Among the many new experiences during my first two months here in the Twin Cities was attending the most recent Edina City Council meeting. As you know, the Council voted us permission to move ahead on the sale of a portion of Colonial property for development into a senior living facility. The meeting was both long and lively. When I arrived most of the seats were already full, except for one right in the middle of the opposition. Fortunately for me, no one there knew my true identity. As the meeting went on (and on), suspense started to build as to the final outcome. The uncertainty made it sort of exciting. After much deliberation, the Council finally voted 3-2 in favor. Afterwards I spoke with some of the opponents and asked whether it wouldn’t make sense going forward to work together to welcome the residents of the housing development into the neighborhood. “No,” snarled one man, “this isn’t over yet.” Again, I was glad he didn’t know who I was. Still, I enjoyed the experience. It was good to watch democracy at work.
Despite 23 years in close proximity to both the Massachusetts State House and Boston City Hall, I never made it to any government meetings there that I remember. It’s not that there weren’t topics of importance; I just never figured my presence would matter. Not that that stopped one of my predecessors. For 33 years, a flamboyant Park Street Church minister named Arcturus Zodiac Conrad arrived at church Sunday mornings in his horse drawn limousine, dressed in white tie and tails underneath his preaching robe. His sermon topics regularly engaged the social and political issues of the early 20th century: the necessity of prohibition, whether bank deposits should be guaranteed, the cost of coal, playing sports on Sunday, municipal corruption and graft, the depraved presidency of FDR, and the modernist-fundamentalist controversy (best typified by the 1925 Scopes trial).
A firebrand of a preacher, Conrad rained down weekly brimstone on Boston’s saints and they loved it. However Conrad didn’t reserve his consecrated ire just for those gathered in the pews. Reportedly, whenever Conrad caught wind of wanton legislation being debated up at the State House, he’d bolt out of the church and charge up Park St. to confront the governor and legislators head on. Justifying his feisty engagement with the political powers, Conrad said, “[the church is] too much afraid of open collision. We spend our time parlaying about consequences. The apostles told the truth and told it straight without such adjustment as emasculates the truth declared. …The atmosphere of true spirituality is not rose-scented. It smells of battle. The men who have shaped the destiny of nations have been men who have breathed the flame that was designed to consume them and who have grown vigorous in such an atmosphere.”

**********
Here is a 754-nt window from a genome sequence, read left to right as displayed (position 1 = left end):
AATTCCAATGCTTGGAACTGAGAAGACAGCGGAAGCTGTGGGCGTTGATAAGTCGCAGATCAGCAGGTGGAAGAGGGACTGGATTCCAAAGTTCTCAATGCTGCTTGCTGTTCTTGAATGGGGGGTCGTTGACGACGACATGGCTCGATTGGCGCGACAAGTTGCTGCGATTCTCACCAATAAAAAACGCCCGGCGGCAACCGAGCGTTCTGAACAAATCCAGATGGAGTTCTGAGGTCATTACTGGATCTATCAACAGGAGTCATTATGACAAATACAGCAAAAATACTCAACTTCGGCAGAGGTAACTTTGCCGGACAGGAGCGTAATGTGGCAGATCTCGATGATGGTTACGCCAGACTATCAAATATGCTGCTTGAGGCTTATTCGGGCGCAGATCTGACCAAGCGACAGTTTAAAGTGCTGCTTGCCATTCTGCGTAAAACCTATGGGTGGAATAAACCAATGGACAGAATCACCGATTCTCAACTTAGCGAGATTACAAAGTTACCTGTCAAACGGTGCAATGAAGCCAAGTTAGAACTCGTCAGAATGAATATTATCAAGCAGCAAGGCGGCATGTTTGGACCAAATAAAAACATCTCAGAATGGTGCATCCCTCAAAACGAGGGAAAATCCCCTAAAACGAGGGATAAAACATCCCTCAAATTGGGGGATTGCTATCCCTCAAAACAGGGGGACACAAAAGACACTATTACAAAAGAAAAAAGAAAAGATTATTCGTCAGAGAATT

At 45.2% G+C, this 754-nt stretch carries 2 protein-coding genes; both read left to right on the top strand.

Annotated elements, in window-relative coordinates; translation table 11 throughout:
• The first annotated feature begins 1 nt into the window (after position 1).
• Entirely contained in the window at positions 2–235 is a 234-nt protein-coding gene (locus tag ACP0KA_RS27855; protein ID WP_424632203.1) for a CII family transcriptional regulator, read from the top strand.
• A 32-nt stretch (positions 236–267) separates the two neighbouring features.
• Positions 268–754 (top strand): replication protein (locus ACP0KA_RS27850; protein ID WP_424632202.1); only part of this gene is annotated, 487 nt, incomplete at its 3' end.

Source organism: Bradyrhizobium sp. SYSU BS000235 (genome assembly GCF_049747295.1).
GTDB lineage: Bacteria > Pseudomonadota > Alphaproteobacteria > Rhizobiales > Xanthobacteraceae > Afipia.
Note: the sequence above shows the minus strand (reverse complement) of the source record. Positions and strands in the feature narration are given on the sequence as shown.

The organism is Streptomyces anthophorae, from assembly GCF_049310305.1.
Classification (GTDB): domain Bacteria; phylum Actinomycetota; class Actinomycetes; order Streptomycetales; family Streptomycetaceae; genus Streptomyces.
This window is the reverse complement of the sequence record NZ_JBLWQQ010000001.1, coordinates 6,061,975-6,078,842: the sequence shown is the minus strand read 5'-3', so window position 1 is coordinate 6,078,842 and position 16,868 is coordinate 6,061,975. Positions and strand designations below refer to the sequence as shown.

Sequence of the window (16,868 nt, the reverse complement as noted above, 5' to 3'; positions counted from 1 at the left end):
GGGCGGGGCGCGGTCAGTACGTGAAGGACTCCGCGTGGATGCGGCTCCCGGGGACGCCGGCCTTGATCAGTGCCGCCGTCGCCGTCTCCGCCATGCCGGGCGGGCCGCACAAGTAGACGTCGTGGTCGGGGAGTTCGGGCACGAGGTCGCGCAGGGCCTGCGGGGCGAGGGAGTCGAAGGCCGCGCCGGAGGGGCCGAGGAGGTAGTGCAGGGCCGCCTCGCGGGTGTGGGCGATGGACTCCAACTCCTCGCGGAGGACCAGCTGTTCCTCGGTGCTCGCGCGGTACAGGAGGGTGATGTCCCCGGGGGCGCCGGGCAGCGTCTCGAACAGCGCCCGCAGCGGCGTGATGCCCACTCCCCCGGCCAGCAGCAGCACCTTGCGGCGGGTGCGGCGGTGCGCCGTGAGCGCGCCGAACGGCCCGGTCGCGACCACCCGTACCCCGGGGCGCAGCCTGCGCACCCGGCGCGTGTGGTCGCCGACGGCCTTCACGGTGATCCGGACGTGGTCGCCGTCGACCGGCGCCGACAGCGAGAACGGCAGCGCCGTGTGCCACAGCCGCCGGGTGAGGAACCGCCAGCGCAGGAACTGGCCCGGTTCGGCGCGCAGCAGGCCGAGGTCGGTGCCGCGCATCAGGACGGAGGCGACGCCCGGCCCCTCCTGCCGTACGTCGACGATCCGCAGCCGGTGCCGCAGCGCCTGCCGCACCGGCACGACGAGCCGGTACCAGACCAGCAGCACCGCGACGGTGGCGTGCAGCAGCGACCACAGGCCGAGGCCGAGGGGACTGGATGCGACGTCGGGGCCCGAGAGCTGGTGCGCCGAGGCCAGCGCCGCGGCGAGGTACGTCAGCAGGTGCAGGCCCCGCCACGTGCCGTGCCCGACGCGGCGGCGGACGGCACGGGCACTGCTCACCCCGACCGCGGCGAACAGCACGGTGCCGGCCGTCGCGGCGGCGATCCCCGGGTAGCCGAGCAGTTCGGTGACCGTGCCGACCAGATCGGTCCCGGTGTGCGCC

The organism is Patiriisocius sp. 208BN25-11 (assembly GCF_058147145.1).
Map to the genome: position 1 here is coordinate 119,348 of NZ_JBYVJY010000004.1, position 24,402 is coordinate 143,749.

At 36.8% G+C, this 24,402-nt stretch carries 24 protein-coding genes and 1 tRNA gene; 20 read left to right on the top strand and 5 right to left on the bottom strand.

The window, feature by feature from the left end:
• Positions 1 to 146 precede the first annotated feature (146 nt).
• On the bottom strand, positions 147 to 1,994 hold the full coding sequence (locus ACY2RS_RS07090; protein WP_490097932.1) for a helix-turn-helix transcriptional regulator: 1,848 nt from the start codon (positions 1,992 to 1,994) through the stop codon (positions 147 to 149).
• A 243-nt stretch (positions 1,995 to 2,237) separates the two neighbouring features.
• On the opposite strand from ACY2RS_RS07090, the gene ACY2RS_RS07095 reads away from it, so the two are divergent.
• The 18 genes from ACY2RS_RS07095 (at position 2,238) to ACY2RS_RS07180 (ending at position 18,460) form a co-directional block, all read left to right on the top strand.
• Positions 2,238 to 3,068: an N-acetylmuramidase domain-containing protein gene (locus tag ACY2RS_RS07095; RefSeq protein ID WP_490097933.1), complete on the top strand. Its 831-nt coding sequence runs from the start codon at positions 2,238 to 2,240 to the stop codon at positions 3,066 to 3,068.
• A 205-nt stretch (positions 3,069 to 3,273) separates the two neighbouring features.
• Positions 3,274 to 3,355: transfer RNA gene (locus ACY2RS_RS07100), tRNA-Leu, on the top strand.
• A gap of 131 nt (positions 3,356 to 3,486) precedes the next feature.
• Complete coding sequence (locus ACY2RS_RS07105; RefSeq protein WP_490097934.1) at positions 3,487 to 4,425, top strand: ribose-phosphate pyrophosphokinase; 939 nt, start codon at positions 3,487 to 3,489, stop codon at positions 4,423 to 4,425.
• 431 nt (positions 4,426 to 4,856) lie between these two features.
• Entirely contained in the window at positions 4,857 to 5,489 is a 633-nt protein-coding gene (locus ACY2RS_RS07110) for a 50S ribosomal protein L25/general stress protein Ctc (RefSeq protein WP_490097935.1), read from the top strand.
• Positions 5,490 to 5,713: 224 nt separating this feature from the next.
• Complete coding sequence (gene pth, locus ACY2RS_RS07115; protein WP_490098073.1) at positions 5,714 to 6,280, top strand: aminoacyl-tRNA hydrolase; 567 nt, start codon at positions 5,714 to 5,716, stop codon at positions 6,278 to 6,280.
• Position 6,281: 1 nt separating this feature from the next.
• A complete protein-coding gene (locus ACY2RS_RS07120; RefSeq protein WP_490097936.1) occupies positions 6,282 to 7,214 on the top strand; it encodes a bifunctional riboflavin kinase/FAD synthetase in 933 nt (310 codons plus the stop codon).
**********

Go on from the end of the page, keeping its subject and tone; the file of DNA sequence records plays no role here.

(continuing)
Times have changed. Expectations that government will heel to the demands of a local congregation or minister are generally quite low—and perhaps even unwarranted. To entrust Christian morality to secular implementation is always a dubious enterprise. Whenever Christianity has sought legitimization from civil authority it usually loses its salt. Still, there are times when the people of God are compelled toward more confrontational postures even if the expectation is failure. John the Baptist (the ongoing subject of my summer sermons) held nothing back in railing against the religious establishment of his day for their woeful double standards, against the general populace for their total depravity, and against the political rulers for their wanton behavior.